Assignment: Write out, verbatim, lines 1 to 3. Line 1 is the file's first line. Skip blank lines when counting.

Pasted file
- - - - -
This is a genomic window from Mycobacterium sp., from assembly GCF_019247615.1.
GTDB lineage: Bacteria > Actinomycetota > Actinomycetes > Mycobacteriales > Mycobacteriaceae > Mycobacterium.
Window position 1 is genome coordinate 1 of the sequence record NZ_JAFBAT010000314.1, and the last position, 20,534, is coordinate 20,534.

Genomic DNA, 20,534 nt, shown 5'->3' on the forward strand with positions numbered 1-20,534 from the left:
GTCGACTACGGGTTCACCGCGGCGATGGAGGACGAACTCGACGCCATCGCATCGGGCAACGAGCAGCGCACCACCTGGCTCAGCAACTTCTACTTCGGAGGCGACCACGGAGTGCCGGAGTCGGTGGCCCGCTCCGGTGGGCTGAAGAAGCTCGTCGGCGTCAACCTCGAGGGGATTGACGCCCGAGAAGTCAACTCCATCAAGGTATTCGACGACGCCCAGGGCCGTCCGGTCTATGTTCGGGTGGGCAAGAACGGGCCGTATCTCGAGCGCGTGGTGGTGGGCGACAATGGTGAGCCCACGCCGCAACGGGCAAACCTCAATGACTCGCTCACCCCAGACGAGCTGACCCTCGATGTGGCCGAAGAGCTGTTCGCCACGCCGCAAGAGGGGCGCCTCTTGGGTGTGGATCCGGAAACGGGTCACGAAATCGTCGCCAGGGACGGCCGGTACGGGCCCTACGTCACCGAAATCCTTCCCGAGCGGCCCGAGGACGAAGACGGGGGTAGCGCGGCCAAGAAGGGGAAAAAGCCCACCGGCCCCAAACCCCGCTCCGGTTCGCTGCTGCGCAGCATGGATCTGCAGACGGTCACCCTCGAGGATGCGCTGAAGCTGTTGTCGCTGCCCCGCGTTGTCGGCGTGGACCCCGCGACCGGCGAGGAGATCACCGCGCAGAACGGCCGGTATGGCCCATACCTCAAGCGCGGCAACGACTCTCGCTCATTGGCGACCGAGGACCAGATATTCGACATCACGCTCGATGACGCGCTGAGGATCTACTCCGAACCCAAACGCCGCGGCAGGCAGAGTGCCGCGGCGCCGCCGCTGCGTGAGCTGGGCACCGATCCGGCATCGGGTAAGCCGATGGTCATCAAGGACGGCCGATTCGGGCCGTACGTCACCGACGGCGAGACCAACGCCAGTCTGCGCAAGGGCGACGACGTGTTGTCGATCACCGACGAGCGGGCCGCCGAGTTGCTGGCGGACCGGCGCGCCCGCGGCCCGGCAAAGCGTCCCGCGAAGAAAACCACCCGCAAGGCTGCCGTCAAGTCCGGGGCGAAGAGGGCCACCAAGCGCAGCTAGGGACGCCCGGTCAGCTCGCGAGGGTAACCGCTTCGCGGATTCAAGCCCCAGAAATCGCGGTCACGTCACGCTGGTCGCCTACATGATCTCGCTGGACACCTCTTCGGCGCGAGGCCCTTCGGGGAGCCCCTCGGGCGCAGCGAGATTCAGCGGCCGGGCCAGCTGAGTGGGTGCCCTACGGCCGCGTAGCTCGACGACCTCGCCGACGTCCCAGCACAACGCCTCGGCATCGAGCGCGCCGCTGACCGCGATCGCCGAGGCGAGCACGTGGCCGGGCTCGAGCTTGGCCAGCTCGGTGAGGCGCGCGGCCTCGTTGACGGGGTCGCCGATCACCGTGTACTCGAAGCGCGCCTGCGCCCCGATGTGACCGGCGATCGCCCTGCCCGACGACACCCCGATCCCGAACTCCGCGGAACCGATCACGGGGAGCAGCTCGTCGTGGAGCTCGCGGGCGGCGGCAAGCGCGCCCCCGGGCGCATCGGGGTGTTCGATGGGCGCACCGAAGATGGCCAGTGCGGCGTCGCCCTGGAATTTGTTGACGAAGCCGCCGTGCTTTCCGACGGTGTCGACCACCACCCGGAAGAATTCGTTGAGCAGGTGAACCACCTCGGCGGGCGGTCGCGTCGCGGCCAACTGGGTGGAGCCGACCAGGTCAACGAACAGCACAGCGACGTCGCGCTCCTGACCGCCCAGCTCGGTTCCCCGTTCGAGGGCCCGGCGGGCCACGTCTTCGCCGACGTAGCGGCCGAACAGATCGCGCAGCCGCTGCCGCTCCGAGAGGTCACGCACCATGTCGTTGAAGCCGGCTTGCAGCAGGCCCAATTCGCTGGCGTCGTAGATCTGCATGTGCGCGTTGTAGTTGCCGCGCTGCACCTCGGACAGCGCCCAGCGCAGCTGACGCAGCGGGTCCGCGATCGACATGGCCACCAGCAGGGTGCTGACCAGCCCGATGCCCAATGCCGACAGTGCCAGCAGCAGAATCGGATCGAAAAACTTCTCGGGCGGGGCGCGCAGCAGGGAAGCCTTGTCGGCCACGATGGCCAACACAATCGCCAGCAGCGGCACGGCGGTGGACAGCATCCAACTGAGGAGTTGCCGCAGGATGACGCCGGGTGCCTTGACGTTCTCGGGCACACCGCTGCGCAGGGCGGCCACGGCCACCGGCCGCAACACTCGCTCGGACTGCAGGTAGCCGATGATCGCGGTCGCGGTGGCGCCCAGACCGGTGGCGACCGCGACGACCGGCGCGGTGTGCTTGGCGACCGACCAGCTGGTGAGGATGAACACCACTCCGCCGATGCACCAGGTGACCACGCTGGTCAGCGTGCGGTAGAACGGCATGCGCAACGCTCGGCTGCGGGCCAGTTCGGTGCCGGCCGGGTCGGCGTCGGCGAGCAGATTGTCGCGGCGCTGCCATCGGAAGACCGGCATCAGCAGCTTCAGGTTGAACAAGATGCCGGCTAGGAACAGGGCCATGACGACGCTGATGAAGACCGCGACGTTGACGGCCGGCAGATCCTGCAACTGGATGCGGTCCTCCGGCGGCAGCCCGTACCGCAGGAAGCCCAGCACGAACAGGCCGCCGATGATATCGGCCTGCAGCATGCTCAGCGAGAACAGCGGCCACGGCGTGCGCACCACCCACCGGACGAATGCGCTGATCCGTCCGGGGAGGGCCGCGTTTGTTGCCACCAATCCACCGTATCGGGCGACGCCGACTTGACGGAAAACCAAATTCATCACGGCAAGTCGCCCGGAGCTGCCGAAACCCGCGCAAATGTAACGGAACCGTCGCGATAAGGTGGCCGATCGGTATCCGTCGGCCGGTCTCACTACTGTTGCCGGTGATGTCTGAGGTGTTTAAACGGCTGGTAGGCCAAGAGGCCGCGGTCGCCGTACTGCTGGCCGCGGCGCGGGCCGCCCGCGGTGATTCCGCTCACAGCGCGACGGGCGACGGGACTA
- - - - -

This is a genomic window from Mycobacterium sp., from assembly GCF_019247615.1.
GTDB lineage: Bacteria > Actinomycetota > Actinomycetes > Mycobacteriales > Mycobacteriaceae > Mycobacterium.
Window position 1 is genome coordinate 1 of the sequence record NZ_JAFBAT010000314.1, and the last position, 20,534, is coordinate 20,534.